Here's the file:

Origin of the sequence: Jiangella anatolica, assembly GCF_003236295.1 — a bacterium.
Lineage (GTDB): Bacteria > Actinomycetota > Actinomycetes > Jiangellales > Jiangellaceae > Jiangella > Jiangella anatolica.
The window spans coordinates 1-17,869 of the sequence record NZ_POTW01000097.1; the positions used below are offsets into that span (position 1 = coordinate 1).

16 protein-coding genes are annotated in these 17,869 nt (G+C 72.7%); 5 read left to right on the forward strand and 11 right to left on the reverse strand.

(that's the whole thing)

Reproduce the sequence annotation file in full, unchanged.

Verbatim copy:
Origin of the sequence: Jiangella anatolica, assembly GCF_003236295.1 — a bacterium.
Lineage (GTDB): Bacteria > Actinomycetota > Actinomycetes > Jiangellales > Jiangellaceae > Jiangella > Jiangella anatolica.
The window spans coordinates 1-17,869 of the sequence record NZ_POTW01000097.1; the positions used below are offsets into that span (position 1 = coordinate 1).

16 protein-coding genes are annotated in these 17,869 nt (G+C 72.7%); 5 read left to right on the forward strand and 11 right to left on the reverse strand.